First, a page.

Cooperative learning, not just a group project!

In some cases, group projects can be cooperative but as we all have found out the hard way sometimes group projects are not cooperative at all. More often that not one or two students end up feeling like they’ve done they whole project or they really had to do the whole project because not every student in the group participated. This leads to some students not learning anything at all!

According to David W Johnson and Roger T Johnson:

“Cooperative learning is working together to accomplish shared goals.  Within cooperative situations, individuals seek outcomes that are beneficial to themselves and beneficial to all other group members. Cooperative learning is the instructional use of small groups so that students work together to maximize their own and each other’s learning.”

The following picture will explain all the characteristics of Cooperative learning!

Yong Huei Wang



Somethings that need to be considered before implementing cooperative learning in the classroom:

  • Put students in “Teams” not “Groups.” The word team allows for a more unified environment and encourages the students to work together as a whole.
  • Cooperative learning will only be successful if the members of each team have formed a good relationship with each other so make sure you allow them to get to know each other before you begin the cooperative learning in your classroom.
  • As the teacher you will need to make sure that task is delegated equally so you will be able to know if every student in every team is contributing correctly.

Video of Cooperative learning:

There are a few examples of cooperative learning:

STAD (Student Teams Achievement Divisions)

  • Presentation of info is teacher lead.
  • Teams are formed equally based on academic ability, gender, and ethnicity.
  • Teams do a lesson together and then take an individual quiz.
  • Individual improvement score.

Jigsaw II

  • Teams are formed of “experts” that focus on a specific topic.
  • Students form smaller groups within the expert group and focus on a small part of the specific topic.
  • Once the sub groups have concluded their research they form the large expert group and share the findings.
  • Quizzes will be given on a scoring scale like STAD.

Co-op Co-op

  • Student centered discussion.
  • Teams should be formed from common interest rather than friendships.
  • Students analyze the topic selected and break it into mini topics.
  • A brief report of each mini topic is created and then the team comes together to form a presentation to present to the whole class.
  • Evaluation can be quizzes or graded reports.

Group Investigation

  • Groups of 5 are selected and a topic is picked.
  • The teacher and the students will plan specific learning procedures, tasks, and goal surrounding the topic selected.
  • Learning will involve a wide range of activities.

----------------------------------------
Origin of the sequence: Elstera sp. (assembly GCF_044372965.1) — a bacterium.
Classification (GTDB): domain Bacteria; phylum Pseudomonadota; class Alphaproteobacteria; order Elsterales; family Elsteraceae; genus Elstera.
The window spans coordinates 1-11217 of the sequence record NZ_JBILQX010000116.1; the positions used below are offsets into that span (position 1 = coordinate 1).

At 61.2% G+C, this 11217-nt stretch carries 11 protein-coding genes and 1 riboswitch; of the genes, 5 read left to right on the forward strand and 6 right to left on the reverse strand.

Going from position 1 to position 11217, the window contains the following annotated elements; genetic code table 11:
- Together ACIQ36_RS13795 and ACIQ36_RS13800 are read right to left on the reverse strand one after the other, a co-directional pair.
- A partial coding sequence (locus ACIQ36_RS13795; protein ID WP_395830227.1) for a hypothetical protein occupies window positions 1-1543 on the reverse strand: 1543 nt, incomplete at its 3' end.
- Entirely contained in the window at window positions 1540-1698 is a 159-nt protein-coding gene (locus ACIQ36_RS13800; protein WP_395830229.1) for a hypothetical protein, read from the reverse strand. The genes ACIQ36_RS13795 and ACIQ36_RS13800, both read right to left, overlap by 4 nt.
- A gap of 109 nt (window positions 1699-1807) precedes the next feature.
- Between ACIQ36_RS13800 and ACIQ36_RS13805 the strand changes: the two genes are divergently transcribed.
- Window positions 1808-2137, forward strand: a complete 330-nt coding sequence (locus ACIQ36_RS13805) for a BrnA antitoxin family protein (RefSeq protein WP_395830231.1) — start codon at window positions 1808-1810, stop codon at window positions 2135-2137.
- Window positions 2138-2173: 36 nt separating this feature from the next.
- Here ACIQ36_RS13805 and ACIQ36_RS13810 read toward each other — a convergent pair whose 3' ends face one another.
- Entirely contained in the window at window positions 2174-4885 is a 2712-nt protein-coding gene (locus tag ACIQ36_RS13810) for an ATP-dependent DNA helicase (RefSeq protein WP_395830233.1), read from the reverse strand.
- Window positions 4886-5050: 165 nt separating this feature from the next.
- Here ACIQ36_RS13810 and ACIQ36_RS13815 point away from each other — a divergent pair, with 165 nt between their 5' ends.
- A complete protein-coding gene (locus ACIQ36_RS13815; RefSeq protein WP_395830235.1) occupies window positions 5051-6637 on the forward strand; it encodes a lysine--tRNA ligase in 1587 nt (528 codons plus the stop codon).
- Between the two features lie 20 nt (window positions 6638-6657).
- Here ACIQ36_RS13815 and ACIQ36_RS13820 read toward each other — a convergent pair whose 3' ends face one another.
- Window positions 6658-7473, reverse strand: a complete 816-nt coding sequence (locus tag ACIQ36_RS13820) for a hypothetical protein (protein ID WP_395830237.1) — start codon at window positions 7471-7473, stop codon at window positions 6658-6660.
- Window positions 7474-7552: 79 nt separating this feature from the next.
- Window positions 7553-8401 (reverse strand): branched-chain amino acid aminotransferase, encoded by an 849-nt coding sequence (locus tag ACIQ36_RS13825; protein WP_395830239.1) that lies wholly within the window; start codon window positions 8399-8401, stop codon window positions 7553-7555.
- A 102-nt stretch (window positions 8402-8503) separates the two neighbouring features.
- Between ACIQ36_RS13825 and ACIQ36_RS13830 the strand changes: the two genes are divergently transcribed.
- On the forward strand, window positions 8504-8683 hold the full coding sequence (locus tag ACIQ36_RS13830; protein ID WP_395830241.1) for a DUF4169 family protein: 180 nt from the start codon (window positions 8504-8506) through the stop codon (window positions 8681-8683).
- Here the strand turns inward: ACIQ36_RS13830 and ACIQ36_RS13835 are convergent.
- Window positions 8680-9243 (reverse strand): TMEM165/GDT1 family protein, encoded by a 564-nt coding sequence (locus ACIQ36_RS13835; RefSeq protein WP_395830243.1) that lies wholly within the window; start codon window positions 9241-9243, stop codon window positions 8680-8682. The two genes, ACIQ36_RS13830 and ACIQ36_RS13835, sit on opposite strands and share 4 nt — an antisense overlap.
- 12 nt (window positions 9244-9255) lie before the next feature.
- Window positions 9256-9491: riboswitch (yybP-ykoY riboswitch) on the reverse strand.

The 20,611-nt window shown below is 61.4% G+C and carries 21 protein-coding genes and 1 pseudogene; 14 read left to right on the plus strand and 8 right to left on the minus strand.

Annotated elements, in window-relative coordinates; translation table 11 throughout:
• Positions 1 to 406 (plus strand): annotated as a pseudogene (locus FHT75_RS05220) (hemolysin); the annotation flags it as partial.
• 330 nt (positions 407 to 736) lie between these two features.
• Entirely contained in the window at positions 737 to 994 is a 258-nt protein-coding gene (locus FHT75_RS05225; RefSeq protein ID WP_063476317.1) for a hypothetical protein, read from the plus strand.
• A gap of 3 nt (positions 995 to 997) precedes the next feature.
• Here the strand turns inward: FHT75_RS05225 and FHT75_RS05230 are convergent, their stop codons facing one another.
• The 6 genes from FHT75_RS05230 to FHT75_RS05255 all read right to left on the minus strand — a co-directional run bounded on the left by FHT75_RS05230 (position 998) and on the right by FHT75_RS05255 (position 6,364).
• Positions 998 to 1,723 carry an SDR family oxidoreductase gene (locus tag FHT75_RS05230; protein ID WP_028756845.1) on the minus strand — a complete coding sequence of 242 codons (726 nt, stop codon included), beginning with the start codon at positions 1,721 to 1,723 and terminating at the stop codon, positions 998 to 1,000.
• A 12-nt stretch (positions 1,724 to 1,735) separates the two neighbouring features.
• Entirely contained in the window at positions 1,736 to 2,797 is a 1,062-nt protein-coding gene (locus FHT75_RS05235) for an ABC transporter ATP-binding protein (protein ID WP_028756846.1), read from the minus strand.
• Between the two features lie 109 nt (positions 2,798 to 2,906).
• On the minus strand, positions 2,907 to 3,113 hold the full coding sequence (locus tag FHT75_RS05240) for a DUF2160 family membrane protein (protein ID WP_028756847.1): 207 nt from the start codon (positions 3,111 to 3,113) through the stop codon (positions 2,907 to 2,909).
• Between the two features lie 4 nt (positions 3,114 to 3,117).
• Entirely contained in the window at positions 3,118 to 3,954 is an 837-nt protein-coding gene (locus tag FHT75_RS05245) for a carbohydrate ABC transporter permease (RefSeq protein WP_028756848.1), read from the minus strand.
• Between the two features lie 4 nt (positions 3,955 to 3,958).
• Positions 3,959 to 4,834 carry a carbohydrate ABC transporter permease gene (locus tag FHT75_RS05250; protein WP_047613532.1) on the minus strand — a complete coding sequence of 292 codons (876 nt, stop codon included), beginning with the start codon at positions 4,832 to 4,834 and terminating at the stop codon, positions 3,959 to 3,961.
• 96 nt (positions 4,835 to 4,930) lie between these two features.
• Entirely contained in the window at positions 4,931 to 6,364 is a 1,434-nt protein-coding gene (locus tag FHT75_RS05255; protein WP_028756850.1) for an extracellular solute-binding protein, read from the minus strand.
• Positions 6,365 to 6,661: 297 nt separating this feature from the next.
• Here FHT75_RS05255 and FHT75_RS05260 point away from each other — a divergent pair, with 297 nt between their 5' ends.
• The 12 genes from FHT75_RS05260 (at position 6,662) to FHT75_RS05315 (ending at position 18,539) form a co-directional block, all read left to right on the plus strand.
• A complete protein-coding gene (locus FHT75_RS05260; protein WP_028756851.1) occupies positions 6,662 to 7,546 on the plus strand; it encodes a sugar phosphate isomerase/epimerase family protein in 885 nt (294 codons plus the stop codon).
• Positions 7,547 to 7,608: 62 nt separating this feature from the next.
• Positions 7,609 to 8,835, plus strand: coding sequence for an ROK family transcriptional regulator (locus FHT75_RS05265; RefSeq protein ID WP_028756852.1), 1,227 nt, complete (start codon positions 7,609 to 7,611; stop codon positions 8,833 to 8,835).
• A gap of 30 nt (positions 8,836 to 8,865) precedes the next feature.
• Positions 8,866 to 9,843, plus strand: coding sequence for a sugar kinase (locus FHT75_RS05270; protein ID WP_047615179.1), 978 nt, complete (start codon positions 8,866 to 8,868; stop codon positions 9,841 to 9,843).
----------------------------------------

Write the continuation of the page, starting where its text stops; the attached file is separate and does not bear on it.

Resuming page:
• Students then evaluate and analyze the info gathered in the previous step.
  • Evaluations can be done in a group or individual.

Guided Reciprocal Peer Questioning

  • Teacher lectures for about 10-15 minutes.
  • Students will be given generic question stems that they must create questions for independently.
  • Then students will get in teams and answer questions in the discussion using different stems.

Cooperative learning lesson plans:

Cooperatively Learning the Water Cycle

  1. Students will break into their teams that they are already familiar with.
  2. Once into teams one person of each team will be learning an aspect of the water cycle. Such as Condensation, Precipitation, Evaporation, Transpiration, and Percolation.
  3. Once each member of the team is an expert on their specific area, each member of the team will share the results of their research.
  4. The team will then have to create a poster that has a picture of the water cycle and describes each part thoroughly.
  5. Once the team has finished their poster they will share their findings and results to the whole class.


  1. Bailey,
    I absolutely loved your post! I can say for sure that I’ve been in groups where one person would do all the work, and I hated them. I really like the additional quote you found and the way that you laid out and dissected the different forms of cooperative learning! I also really like your lesson using the water cycle and cooperative learning! Do you think there is another way to teach the water cycle, using a different cooperative learning method, or do you think the one you laid out works the best/pretty well?

    • Bryce, Thank you for the positive feedback I really appreciate it! The lesson plan I created is a pretty creative way for students to learn every step of the water cycle. I am sure that you could use other types of cooperative learning also such as Guided Reciprocal Peer Questioning but this would change the style the water cycle would be taught in. For this specific lesson Jigsaw II works the best!

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